For previous articles in the Tet Zoo toads series see...
- Toadtastic - the invasion begins!
- Bidder's organ and the holy quest for synapomorphies
- Our sex lives in words and pictures (or, On the reproductive biology of the Bufonidae)
- Skulls, crests, snouts and giant poison glands: the heads of toads
- Toads of the world: first, (some) toads of the north
- The Natterjack, its life and times
- The resurrection of Anaxyrus
- South America, land of toads, part I: harlequins, redbellies and plump toads
- South America, land of toads part II: tree toads, Truebella, Frostius... oh, and did I mention the COMMUNAL NESTS?
For previous articles on hyloid anurans see...
- Britain's lost tree frogs: sigh, not another 'neglected native'
- Ghost frogs, hyloids, arcifery.. what more could you want?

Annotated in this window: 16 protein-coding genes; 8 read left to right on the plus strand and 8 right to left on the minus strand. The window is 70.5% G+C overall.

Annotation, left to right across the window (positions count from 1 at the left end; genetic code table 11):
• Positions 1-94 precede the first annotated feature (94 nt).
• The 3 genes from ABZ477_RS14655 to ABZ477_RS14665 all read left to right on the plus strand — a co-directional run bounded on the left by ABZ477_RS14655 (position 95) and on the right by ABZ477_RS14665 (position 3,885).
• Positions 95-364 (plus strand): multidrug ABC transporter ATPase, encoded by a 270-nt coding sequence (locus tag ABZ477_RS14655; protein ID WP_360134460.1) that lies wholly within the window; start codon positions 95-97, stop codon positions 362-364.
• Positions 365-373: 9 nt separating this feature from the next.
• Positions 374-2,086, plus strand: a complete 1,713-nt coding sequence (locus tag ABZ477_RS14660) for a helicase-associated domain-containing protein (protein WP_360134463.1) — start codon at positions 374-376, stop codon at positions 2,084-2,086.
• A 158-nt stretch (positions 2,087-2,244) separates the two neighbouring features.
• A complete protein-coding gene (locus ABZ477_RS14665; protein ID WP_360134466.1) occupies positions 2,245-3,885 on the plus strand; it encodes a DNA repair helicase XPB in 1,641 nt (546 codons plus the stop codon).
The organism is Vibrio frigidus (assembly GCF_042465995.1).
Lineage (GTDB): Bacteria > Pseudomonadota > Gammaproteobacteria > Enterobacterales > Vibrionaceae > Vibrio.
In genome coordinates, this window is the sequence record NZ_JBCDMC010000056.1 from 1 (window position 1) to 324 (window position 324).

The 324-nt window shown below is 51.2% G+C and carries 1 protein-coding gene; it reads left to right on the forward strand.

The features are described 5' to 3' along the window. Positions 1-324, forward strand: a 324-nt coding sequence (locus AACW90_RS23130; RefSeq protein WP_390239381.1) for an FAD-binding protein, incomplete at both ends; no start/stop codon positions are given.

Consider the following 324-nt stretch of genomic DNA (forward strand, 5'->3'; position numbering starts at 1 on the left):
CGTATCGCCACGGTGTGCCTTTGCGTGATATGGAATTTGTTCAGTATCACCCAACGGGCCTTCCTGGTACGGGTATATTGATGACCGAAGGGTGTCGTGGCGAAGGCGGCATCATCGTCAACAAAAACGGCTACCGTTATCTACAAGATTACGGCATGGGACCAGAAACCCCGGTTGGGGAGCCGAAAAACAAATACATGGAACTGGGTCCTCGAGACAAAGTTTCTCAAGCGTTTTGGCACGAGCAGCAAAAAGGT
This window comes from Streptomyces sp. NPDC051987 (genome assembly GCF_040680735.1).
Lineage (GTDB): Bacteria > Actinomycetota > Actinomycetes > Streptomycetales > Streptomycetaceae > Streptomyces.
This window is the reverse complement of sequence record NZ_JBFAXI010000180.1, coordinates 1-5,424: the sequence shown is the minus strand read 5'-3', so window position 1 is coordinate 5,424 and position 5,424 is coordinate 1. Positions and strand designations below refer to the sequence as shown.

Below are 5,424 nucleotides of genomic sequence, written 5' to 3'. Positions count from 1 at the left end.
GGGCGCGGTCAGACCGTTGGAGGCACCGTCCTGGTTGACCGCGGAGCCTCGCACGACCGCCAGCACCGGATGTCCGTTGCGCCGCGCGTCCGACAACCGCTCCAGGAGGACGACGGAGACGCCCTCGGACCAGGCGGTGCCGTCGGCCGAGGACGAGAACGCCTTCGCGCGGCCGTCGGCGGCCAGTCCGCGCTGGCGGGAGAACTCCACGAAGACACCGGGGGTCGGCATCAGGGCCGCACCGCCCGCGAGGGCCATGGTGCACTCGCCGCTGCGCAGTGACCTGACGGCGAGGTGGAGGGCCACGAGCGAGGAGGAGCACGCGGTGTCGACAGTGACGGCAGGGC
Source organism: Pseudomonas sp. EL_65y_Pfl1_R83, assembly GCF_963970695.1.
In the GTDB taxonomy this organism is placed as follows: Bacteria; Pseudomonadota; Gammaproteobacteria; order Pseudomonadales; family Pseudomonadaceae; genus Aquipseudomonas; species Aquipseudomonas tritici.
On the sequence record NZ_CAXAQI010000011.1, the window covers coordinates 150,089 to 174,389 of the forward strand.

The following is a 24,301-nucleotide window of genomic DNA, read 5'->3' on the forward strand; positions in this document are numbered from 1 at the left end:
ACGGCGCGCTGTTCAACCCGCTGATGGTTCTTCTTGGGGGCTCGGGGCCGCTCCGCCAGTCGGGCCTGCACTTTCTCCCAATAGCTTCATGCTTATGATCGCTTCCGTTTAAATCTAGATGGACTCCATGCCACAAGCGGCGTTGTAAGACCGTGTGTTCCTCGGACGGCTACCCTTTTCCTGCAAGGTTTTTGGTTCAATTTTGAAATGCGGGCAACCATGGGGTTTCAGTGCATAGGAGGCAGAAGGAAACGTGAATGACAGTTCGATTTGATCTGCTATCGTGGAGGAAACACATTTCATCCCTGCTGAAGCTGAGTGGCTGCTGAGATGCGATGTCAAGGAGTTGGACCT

- Green-boned glass frogs, monkey frogs, toothless toads
- It's the Helmeted water toad!
- Horn-headed biting frogs and pouches and false teeth
- More wide-mouthed South American horned frogs
- We need MORE FROGS
Refs - -
Frost, D. R. 2009. Amphibian Species of the World: an Online Reference. Version 5.3 (12 February, 2009). Electronic Database accessible at http://research.amnh.org/herpetology/amphibia/ American Museum of Natural History, New York, USA.
- ., Grant, T., Faivovich, J., Bain, R. H., Haas, A., Haddad, C. F. B., De SÃ¡, R. O., Channing, A., Wilkinson, M., Donnellan, S. C., Raxworthy, C. J., Campbell, J. A., Blotto, B. L., Moler, P., Drewes, R. C., Nussbaum, R. A., Lynch, J. D., Green, D. M. & Wheeler, W. C. 2006. The amphibian tree of life. Bulletin of the American Museum of Natural History 297, 1-370.